After all the trouble myself – and a lot of other sewists – went to to get the ‘La Maison Victor: Men’s Special’ edition, it’s great to see there is now a UK version not only available – but available in my local newsagent!
Even though I could only get the Menswear Special in French, I’m glad to have it. Look at all these patterns!
… excuse the coffee stain…!
Each regular issue has a selection of patterns for women and children and so far only one men’s pattern each.
I haven’t worn pleated trousers since the 80’s but I do like the look of the Greg chinos. Maybe a summer pair out of linen… I’ve got some great summer shoes that I need better trousers to wear with. The Omer jacket looks incredible, I love the biker-jacket vibes – it has so many pieces though! I’ll have to work my way up to that. I’ve made the Jeff pants already; hopefully they’ll come into their own when the summer hits London.
I was thinking of the summer while I was fabric shopping at the Knitting & Stitching Show recently and bought some jersey from GirlCharlee to make tshirts.
I’d already decided on the La Maison Victor Issac TShirt, so rifled through my stash for complimentary/ contrasting fabrics… and… turned up empty handed! The anchor fabric is really light and slinky (I just know it’s going to cling to my stomach and make me look like I have man-boobs but I really liked the pattern and it felt so nice I had to buy it) and none of my scraps have the same feel, so I re-traced the front and the back as one piece each (removing the yokes). I added 1.5cm seams and 3cm hems as they’re not included in the pattern.
I didn’t take a lot of pictures as I made the first one. There didn’t seem much point as I’d simplified the pattern. The fabric was slippery to handle but I managed without using the walking foot. What I did do was use spray starch on the pocket and the hems and that really helped to stop things from shifting around.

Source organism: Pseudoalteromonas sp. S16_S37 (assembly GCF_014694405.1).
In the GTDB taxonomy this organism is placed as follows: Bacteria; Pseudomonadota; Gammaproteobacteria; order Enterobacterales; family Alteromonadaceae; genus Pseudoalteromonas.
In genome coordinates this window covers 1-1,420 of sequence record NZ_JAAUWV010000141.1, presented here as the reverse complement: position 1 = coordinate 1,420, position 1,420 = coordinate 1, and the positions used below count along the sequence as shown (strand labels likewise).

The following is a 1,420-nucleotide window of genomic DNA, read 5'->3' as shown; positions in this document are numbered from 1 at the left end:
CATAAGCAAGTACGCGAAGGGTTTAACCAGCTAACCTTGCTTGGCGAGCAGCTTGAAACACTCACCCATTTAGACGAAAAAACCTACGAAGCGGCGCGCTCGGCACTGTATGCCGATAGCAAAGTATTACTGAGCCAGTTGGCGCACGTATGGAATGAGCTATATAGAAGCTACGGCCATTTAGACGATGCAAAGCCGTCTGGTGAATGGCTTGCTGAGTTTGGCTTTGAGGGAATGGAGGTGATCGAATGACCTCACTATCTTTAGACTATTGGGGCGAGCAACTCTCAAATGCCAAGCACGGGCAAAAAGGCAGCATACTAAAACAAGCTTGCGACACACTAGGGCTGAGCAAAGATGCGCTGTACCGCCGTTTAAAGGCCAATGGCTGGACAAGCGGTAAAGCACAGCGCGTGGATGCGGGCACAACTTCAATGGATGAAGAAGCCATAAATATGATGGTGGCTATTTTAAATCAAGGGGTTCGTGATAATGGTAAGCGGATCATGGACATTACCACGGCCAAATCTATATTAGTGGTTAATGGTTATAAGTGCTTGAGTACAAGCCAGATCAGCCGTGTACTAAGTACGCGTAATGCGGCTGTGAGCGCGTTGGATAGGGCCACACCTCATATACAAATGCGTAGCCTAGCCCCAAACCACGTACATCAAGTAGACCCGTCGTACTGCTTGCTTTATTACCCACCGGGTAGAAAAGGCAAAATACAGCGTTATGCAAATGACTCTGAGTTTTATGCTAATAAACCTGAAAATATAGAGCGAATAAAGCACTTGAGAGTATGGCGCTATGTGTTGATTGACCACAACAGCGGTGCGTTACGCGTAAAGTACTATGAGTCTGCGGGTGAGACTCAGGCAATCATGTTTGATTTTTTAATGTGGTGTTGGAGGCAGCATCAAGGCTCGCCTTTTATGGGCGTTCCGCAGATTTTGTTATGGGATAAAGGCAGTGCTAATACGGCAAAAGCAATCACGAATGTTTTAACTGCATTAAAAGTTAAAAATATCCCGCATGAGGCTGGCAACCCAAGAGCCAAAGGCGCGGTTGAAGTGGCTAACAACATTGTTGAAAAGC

It’s even a bit clingy on Manny!
As I anticipated, a bit clingy but it feels great. I think it’s a bit long though. When I cut out the next one I cut 3cm off (taking it back to the drafted length – with no seam technically included although I still folded 3cm).
For my next iteration I wanted to use up the jersey leftovers that I didn’t think paired with the first one. I found lots of pieces but none of them big enough to cut an entire front or back out of… even with the yoke. So I added another design line; 10cm or so below the armpit diagonally down to about 10cm or so from the centre front hem. Making the front and back panels shorter meant that I could fit them out of my fabric.
- Sleeves & neckband: Grey
- Yokes: White
- Front: Navy/White stripe
- Back: White
- Bottom: Red
I wasn’t really sure what I’d let myself in for with the triangle point. It needed a bit more precision than I was willing to give it at the time, but I think I pulled it off.
Out of the three I’ve made so far this one has had the most wear (mainly because it is the least summer-specific of the bunch, but I’m obviously not put off by that pucker!).
Finally, I thought I’d better make one like the pattern suggested. It was what drew me to the pattern in the first place! For this I used my most summery selection from Girlcharlee: the palm trees. I had some grey and red scraps left but decided on simple white yokes to contrast the patterned fabric.
If you want to know how I made the tshirt (… it’s only a bit different from the instructions) keep reading, or skip to the money-shot if you prefer…! ⬇️⬇️⬇️
- Needle: Jersey 70
- Thread: All purpose polyester
- Stitch: Zigzag 1.5 x 1.5
- Seams: Three thread overlock
- Tricks: Spray starch
I had to stitch up the body pieces to the yokes first. Sewn and overlocked, I pressed the seams downwards so my #rainbowseams wouldn’t show through the white fabric.
I starched the pocket and matched the stripes but not the trees…
After sewing the shoulder seams I basted the neck band in; zig zagged then overlocked. Next I switched to the twin needle and topstitched my favourite neckline to date…!
… just the faintest hint of #rainbowseams showing through!
While I had the twin needle out I hemmed the sleeves before putting them in. Risky business, I know, but I had the stripes to follow, keeping things level.
The sleeves got sewn in with the same zigzag as the neckline and finished on the overlocker. No stripes to match here thanks to the plain yoke… but the side seams were another story! I carefully lined up the stripes and put a pin in each and every one of them.
And it worked!
The shorter hem is a much better length on me and I love the contrast of the yoke against the neck/ sleeves/ body.
Now I’ve got the tshirts I just need the summer!
Notes to self;
- Keep an eye out for scraps that will go together for more Issacs.
- More tshirt designs!
- I should start thinking about piecing one of my long sleeve patterns. Or lengthening the sleeves of this.